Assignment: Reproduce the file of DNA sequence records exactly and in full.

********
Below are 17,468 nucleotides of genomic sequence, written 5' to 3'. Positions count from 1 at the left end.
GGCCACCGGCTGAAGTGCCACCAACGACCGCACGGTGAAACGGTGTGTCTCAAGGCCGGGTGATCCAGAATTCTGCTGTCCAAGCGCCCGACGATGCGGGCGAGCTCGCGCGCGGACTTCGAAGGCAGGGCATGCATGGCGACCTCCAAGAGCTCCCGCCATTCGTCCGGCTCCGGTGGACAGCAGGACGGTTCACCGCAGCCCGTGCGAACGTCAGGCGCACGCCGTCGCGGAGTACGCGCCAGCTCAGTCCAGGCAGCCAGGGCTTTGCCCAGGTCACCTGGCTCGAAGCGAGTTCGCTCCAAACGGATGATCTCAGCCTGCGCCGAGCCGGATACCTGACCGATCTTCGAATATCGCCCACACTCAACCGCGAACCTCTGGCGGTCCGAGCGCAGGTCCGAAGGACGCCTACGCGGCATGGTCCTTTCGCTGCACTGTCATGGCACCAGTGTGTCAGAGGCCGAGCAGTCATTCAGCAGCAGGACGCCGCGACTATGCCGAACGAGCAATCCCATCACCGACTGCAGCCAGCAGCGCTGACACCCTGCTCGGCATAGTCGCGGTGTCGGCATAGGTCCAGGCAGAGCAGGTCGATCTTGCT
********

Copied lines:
Below are 17,468 nucleotides of genomic sequence, written 5' to 3'. Positions count from 1 at the left end.
GGCCACCGGCTGAAGTGCCACCAACGACCGCACGGTGAAACGGTGTGTCTCAAGGCCGGGTGATCCAGAATTCTGCTGTCCAAGCGCCCGACGATGCGGGCGAGCTCGCGCGCGGACTTCGAAGGCAGGGCATGCATGGCGACCTCCAAGAGCTCCCGCCATTCGTCCGGCTCCGGTGGACAGCAGGACGGTTCACCGCAGCCCGTGCGAACGTCAGGCGCACGCCGTCGCGGAGTACGCGCCAGCTCAGTCCAGGCAGCCAGGGCTTTGCCCAGGTCACCTGGCTCGAAGCGAGTTCGCTCCAAACGGATGATCTCAGCCTGCGCCGAGCCGGATACCTGACCGATCTTCGAATATCGCCCACACTCAACCGCGAACCTCTGGCGGTCCGAGCGCAGGTCCGAAGGACGCCTACGCGGCATGGTCCTTTCGCTGCACTGTCATGGCACCAGTGTGTCAGAGGCCGAGCAGTCATTCAGCAGCAGGACGCCGCGACTATGCCGAACGAGCAATCCCATCACCGACTGCAGCCAGCAGCGCTGACACCCTGCTCGGCATAGTCGCGGTGTCGGCATAGGTCCAGGCAGAGCAGGTCGATCTTGCT